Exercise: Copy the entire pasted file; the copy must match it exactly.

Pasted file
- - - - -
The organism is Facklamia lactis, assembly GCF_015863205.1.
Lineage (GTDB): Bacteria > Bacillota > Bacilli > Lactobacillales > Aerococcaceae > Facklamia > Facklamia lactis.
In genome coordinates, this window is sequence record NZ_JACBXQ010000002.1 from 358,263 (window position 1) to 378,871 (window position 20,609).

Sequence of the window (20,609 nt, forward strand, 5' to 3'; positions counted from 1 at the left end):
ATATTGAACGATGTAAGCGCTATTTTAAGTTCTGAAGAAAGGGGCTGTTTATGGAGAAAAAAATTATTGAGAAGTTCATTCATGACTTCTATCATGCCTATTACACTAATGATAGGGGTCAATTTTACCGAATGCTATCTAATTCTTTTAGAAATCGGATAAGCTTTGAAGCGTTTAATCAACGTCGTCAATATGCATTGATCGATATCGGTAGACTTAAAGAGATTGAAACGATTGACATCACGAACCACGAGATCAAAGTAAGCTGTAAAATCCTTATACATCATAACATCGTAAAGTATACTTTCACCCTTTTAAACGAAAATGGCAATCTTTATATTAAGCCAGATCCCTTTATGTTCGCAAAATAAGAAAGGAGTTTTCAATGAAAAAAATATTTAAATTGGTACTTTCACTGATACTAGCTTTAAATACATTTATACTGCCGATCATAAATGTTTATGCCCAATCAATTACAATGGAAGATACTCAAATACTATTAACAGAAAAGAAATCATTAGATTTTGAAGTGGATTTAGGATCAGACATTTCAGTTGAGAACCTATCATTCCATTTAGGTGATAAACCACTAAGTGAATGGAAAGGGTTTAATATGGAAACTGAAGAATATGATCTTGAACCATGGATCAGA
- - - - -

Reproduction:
The organism is Facklamia lactis, assembly GCF_015863205.1.
Lineage (GTDB): Bacteria > Bacillota > Bacilli > Lactobacillales > Aerococcaceae > Facklamia > Facklamia lactis.
In genome coordinates, this window is sequence record NZ_JACBXQ010000002.1 from 358,263 (window position 1) to 378,871 (window position 20,609).

Sequence of the window (20,609 nt, forward strand, 5' to 3'; positions counted from 1 at the left end):
ATATTGAACGATGTAAGCGCTATTTTAAGTTCTGAAGAAAGGGGCTGTTTATGGAGAAAAAAATTATTGAGAAGTTCATTCATGACTTCTATCATGCCTATTACACTAATGATAGGGGTCAATTTTACCGAATGCTATCTAATTCTTTTAGAAATCGGATAAGCTTTGAAGCGTTTAATCAACGTCGTCAATATGCATTGATCGATATCGGTAGACTTAAAGAGATTGAAACGATTGACATCACGAACCACGAGATCAAAGTAAGCTGTAAAATCCTTATACATCATAACATCGTAAAGTATACTTTCACCCTTTTAAACGAAAATGGCAATCTTTATATTAAGCCAGATCCCTTTATGTTCGCAAAATAAGAAAGGAGTTTTCAATGAAAAAAATATTTAAATTGGTACTTTCACTGATACTAGCTTTAAATACATTTATACTGCCGATCATAAATGTTTATGCCCAATCAATTACAATGGAAGATACTCAAATACTATTAACAGAAAAGAAATCATTAGATTTTGAAGTGGATTTAGGATCAGACATTTCAGTTGAGAACCTATCATTCCATTTAGGTGATAAACCACTAAGTGAATGGAAAGGGTTTAATATGGAAACTGAAGAATATGATCTTGAACCATGGATCAGA